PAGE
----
Some South Carolinians, it seems, are not entirely sure what Gov. Henry McMaster's "work-or-home" order fully means. It essentially means you should stay at home unless you really need to not be there.
But it doesn't mean you're confined to stay inside the house behind locked doors. It also doesn't mean that we're living in a police state.
The York County Sheriff’s Office, according to its public information officer, Trent Faris, is fielding a lot of calls lately about just how much police presence there is enforcing the governor's orders. Officers will break up groups in public, but they are not setting up roadblock or checkpoints and are not driving around to order people inside their houses.
Faris did admit that officers are worried that the longer people are sheltered together, the more likely it is that police around York County will start answering domestic violence calls or possibly calls about residents confronting others for not following social distancing orders. Those are starting to make news,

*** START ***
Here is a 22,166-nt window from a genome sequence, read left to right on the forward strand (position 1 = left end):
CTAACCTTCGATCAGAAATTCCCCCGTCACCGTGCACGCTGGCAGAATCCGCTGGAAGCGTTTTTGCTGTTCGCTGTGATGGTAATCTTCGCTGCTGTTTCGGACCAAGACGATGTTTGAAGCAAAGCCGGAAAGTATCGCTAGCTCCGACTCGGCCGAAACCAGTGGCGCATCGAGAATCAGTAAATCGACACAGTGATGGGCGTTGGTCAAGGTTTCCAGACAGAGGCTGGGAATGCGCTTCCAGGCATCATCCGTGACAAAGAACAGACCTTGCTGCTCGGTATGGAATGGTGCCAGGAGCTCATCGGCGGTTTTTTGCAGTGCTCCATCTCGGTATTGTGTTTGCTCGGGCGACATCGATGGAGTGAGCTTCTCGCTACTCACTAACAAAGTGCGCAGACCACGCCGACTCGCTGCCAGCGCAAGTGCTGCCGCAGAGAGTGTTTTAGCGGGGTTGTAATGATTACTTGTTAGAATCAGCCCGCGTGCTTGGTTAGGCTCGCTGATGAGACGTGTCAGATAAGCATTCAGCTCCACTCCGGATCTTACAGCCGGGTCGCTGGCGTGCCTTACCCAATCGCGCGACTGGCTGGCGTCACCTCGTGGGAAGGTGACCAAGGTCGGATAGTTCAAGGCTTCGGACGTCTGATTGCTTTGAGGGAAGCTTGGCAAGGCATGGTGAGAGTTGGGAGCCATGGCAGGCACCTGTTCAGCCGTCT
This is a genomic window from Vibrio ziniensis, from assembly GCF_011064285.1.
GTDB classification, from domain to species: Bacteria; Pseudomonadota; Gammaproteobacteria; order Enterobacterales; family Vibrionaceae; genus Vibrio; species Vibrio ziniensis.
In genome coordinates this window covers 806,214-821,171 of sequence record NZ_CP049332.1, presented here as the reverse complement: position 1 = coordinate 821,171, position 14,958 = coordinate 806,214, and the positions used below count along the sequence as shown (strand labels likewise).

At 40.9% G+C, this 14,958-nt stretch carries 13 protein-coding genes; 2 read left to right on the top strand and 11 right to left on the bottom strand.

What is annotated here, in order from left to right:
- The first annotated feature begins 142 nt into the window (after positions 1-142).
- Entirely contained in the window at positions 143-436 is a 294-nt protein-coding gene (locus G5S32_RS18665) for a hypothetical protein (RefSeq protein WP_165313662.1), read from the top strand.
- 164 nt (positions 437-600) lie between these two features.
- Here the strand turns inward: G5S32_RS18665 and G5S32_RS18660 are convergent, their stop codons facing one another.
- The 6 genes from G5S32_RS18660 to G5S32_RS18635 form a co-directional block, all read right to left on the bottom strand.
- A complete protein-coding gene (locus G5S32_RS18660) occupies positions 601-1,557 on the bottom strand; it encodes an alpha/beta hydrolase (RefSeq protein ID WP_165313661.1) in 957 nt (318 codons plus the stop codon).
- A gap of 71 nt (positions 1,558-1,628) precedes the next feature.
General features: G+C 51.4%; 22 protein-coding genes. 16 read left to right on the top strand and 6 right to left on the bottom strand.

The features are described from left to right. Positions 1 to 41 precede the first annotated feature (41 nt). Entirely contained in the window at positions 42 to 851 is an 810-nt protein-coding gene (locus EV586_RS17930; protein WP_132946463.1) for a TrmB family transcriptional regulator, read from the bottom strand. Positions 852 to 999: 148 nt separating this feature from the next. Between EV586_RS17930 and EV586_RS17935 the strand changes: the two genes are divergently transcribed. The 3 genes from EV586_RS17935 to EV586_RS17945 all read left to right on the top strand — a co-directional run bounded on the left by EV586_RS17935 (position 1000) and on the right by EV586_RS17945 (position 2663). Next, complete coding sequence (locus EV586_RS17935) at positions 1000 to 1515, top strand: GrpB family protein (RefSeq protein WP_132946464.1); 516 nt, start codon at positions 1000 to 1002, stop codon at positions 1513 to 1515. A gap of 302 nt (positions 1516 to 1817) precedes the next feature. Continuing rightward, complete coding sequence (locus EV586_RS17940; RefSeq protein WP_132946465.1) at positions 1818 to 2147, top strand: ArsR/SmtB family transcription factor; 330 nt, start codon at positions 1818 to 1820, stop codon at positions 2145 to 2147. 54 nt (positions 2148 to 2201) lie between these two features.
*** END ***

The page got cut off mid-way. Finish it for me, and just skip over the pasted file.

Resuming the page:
and the incidents include a Kentucky man caught on video allegedly attacking a group of teens for failing to follow pubic gathering rules and an 86-year-old New York resident (and Abbeville native) who died after a hospital patient reportedly shoved her for trying to get her balance by grabbing onto an IV pole.
Faris says the YCSO has not heard of any such incidents, nor of any domestic violence specifically related to the coronavirus outbreak. But before things get there, he advises this:
"Stop. Think. Breathe. Talk it out," he says.
Scott Morgan is the Upstate Multimedia Reporter for South Carolina Public Radio. Fllow Scott on Twitter @ByScottMorgan